Learning the Fine Art of Sericulture & Weaving on a Cambodian Silk Farm

Throughout Cambodia, select marketplace stalls overflow with mounds of beautiful shimmering silk comprised of scarves, fabric for tailor-making shirts, dresses and jackets, and chic purses. As an admirer who is often tempted by these lovely items, I was eager to learn more about the production process. So, we hopped on a tuktuk to travel to the Artisans d’Angkor Silk Farm, just 10 miles (16 km.) outside of Siem Reap, Cambodia.

Cambodia has a long history of silk-production and weaving. It is believed that silk worm breeding and silk weaving were introduced to Cambodia in the 13th century. During WWII, Cambodian silk production was accelerated, with silk exported to Europe where there were fabric shortages. During the Khmer Rouge era (1975-1979), the industry suffered a great blow. Many silk artisans were killed; those who survived were forced to produce rice on collective farms instead. In recent years, the industry has witnessed a revival. Historically, it’s been customary for women in rural areas to dabble in silk production and weaving, when they’re not working in the rice fields. Today, several NGOs are working to revitalize the industry, while helping to create jobs for Cambodians.

The tour commenced with our guide, Lis, introducing us to the caterpillar that makes the silk – known as bombyx mori. He showed us the mating moths, their eggs and larvae, and finally the grown caterpillars, which feed on mulberry tree leaves for three weeks prior to spinning a golden cocoon. In a mere three days, the worm can spin about one mile of thread, causing it to be completely wrapped up in the cocoon! Three to ten strands must be spun together in order to create a single thread of commercial-quality silk.

Today, silkworms spin cocoons in manmade basket trays, whereas traditionally they made their cocoons in bundles of branches. About 3,000 silkworms are needed to make two pounds of silk! And, it’s estimated that worms must devour more than 200 pounds of mulberry leaves in order to produce that much silk!

Once a cocoon has been woven, the cocoons are boiled. The larva remains inside during this process. When I learned this, I started to feel some guilt as I calculated the number of silk worms sacrificed to make the scarf I had recently acquired. I was somewhat reassured when I learned that locals eat the boiled silkworms, so fortunately, neither cocoon nor insect is wasted. Lis offered us the opportunity to sample a boiled silkworm, however, since we had a full lunch in our bellies, we turned down his offer. Supposedly, the worms taste buttery or nutty; Cambodians told us that they enjoy eating them as snacks with beer.

After the cocoons are boiled, the silk is carefully extracted from the cocoon. It’s then washed, twirled on to bobbins and boil-dyed either via a natural or artificial coloring technique. Natural dyes consist of coconut husks, various types of bark, insect nests, indigo (a tropical plant of the pea family) and other fruits.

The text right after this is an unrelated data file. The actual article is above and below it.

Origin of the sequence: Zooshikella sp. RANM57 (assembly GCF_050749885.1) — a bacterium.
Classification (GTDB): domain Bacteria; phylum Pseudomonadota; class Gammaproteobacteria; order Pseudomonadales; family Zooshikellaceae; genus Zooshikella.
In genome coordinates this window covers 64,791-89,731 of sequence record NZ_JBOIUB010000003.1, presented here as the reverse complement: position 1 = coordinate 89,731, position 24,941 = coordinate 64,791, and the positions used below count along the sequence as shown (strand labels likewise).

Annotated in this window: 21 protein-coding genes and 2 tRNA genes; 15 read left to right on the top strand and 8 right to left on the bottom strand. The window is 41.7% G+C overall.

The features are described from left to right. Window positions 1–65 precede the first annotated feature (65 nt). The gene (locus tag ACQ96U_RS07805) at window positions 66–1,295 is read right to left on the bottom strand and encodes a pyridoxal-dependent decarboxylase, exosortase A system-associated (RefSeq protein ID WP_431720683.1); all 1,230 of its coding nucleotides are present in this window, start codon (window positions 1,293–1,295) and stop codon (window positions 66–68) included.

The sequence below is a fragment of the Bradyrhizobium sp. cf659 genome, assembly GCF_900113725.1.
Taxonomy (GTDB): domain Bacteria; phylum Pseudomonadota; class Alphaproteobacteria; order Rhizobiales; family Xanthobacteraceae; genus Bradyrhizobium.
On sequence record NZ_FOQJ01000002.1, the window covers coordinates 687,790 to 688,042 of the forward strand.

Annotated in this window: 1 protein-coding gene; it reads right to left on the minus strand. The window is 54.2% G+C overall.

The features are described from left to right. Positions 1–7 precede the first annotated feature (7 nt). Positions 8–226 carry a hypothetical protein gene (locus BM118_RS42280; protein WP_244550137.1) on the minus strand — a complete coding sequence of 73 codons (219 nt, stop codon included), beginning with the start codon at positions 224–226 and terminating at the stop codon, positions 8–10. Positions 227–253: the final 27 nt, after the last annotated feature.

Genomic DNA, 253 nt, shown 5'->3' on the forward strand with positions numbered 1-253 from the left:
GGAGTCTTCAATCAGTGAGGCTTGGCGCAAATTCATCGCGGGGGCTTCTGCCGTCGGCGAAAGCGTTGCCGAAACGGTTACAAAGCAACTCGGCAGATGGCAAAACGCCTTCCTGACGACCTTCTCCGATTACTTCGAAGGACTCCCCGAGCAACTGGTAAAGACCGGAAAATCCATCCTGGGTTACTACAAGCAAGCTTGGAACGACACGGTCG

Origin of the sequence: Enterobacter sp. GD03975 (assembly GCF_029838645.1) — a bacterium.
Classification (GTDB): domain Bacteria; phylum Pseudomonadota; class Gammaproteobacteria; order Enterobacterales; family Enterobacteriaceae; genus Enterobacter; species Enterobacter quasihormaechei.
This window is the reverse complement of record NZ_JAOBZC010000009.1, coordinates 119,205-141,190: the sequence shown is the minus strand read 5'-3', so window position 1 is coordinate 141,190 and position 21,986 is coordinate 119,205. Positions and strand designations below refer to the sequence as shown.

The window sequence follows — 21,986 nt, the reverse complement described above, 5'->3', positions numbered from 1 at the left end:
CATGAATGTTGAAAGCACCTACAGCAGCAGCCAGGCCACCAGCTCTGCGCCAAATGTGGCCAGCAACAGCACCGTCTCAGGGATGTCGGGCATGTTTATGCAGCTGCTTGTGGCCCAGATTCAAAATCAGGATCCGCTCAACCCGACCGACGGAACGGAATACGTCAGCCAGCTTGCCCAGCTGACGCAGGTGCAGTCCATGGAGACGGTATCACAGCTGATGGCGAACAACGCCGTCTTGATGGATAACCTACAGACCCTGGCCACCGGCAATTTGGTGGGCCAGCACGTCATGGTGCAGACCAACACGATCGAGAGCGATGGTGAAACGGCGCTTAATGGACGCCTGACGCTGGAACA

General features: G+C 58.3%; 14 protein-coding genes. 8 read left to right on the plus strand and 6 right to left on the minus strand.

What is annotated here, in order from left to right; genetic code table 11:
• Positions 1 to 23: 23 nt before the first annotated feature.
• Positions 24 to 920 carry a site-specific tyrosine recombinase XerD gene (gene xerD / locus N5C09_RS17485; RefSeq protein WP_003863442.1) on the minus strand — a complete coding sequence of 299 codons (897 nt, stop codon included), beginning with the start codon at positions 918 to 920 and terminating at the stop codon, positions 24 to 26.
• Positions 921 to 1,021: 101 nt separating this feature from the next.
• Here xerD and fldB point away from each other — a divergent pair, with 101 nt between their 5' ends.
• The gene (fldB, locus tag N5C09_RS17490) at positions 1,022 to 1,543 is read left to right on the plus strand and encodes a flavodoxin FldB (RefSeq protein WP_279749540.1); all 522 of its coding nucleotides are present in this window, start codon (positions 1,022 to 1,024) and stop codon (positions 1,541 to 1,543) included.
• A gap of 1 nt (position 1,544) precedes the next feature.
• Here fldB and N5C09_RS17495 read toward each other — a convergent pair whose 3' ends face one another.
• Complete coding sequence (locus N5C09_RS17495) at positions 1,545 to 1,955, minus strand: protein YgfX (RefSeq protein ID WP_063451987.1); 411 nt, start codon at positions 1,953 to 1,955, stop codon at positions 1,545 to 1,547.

There are various types of Cambodian weaving techniques. The first technique, known as ikat, is extremely complex. Before weaving begins, the weavers tie portions of the thread, and then dye it, creating an elaborate, multi-colored pattern. There are other techniques, which yield fabric that bears different colors on each side.

In order to weave the thread into fabric or a scarf, the weavers use a complicated wooden loom that they power with a foot pedal, while quickly manipulating the loom’s wooden slats with their hands. A scarf can take several days to finish.

After making our way through the weaving workshop stations, Lis took us to a gallery that showcased examples of traditional silk costumes, as well as old-fashioned weaving equipment. He explained that the Cambodian royalty and government officials traditionally wore a different hue for the appropriate day of the week.

We left Artisans d’Angkor with a newfound appreciation for all that goes into creating this beautiful craft. If only I’d had more room in my backpack so that I could have purchased just a few more silky souvenirs!

Where in the World?

Planning Pointers:

  • The Artisans Angkor Silk Farm is located about 16 km (10 miles) from downtown Siem Reap. We hailed a tuktuk to get there, and the driver knew how to find it. The ride took about 20 minutes.

Photography & text © Tricia A. Mitchell. All Rights Reserved.

7 thoughts on “Learning the Fine Art of Sericulture & Weaving on a Cambodian Silk Farm

  1. This is a very interesting article.It reminds me of my grandmother. When I was a child, in the village where she was living, people were using a similar technique to provide silk and I live in Romania.
    Regards,
    Miruna

    1. Miruna, glad you enjoyed the piece. It’s incredible that silk is still being produced and woven in so many countries! Makes me think that if I had grown up in a different part of the world, perhaps I, too, would’ve had grandparents who knew how to make silk fabric. In an age of mass-produced clothing, it’s a joy to see scarves and garments with so much character. Mulţumesc for your comment!

  2. Such an amazing technique for garnering silk. It still amazes me that silkworms produce silk, that are woven to create something I can buy fr a small amount of money in a store. To me, silk is one of the most beautiful fabrics and the way it is created just baffles me! Thanks Tricia, for sharing this. I’ll need to read it over and over a few times, just to believe that silk is generated in this way!

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